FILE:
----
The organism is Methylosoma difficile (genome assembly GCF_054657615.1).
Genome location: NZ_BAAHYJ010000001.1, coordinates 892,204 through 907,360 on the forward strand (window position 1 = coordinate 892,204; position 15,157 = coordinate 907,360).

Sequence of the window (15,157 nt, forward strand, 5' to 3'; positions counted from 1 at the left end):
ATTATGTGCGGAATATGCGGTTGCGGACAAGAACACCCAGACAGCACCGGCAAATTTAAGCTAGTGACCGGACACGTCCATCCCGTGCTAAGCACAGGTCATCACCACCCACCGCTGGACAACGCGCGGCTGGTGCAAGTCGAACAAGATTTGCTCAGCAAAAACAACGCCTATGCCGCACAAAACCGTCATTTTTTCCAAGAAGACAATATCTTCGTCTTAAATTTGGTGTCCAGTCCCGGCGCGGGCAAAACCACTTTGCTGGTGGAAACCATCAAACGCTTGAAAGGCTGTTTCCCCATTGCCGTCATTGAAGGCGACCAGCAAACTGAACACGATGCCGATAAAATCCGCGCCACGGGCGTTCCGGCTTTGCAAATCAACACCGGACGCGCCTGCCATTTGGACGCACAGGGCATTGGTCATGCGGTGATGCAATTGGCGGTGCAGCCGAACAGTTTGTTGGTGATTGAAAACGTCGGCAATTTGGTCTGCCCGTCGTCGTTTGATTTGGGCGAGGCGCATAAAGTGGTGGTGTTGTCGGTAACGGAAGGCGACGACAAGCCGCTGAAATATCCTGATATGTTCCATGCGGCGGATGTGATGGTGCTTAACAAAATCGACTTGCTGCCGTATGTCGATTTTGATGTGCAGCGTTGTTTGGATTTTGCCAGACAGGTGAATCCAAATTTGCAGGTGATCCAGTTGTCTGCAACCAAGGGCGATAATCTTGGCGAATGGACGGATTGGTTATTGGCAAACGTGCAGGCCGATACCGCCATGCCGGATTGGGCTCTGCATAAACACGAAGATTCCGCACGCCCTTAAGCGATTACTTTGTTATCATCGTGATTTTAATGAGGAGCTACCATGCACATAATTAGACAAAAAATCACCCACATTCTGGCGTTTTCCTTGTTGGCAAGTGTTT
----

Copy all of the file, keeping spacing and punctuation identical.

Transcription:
The organism is Methylosoma difficile (genome assembly GCF_054657615.1).
Genome location: NZ_BAAHYJ010000001.1, coordinates 892,204 through 907,360 on the forward strand (window position 1 = coordinate 892,204; position 15,157 = coordinate 907,360).

Sequence of the window (15,157 nt, forward strand, 5' to 3'; positions counted from 1 at the left end):
ATTATGTGCGGAATATGCGGTTGCGGACAAGAACACCCAGACAGCACCGGCAAATTTAAGCTAGTGACCGGACACGTCCATCCCGTGCTAAGCACAGGTCATCACCACCCACCGCTGGACAACGCGCGGCTGGTGCAAGTCGAACAAGATTTGCTCAGCAAAAACAACGCCTATGCCGCACAAAACCGTCATTTTTTCCAAGAAGACAATATCTTCGTCTTAAATTTGGTGTCCAGTCCCGGCGCGGGCAAAACCACTTTGCTGGTGGAAACCATCAAACGCTTGAAAGGCTGTTTCCCCATTGCCGTCATTGAAGGCGACCAGCAAACTGAACACGATGCCGATAAAATCCGCGCCACGGGCGTTCCGGCTTTGCAAATCAACACCGGACGCGCCTGCCATTTGGACGCACAGGGCATTGGTCATGCGGTGATGCAATTGGCGGTGCAGCCGAACAGTTTGTTGGTGATTGAAAACGTCGGCAATTTGGTCTGCCCGTCGTCGTTTGATTTGGGCGAGGCGCATAAAGTGGTGGTGTTGTCGGTAACGGAAGGCGACGACAAGCCGCTGAAATATCCTGATATGTTCCATGCGGCGGATGTGATGGTGCTTAACAAAATCGACTTGCTGCCGTATGTCGATTTTGATGTGCAGCGTTGTTTGGATTTTGCCAGACAGGTGAATCCAAATTTGCAGGTGATCCAGTTGTCTGCAACCAAGGGCGATAATCTTGGCGAATGGACGGATTGGTTATTGGCAAACGTGCAGGCCGATACCGCCATGCCGGATTGGGCTCTGCATAAACACGAAGATTCCGCACGCCCTTAAGCGATTACTTTGTTATCATCGTGATTTTAATGAGGAGCTACCATGCACATAATTAGACAAAAAATCACCCACATTCTGGCGTTTTCCTTGTTGGCAAGTGTTT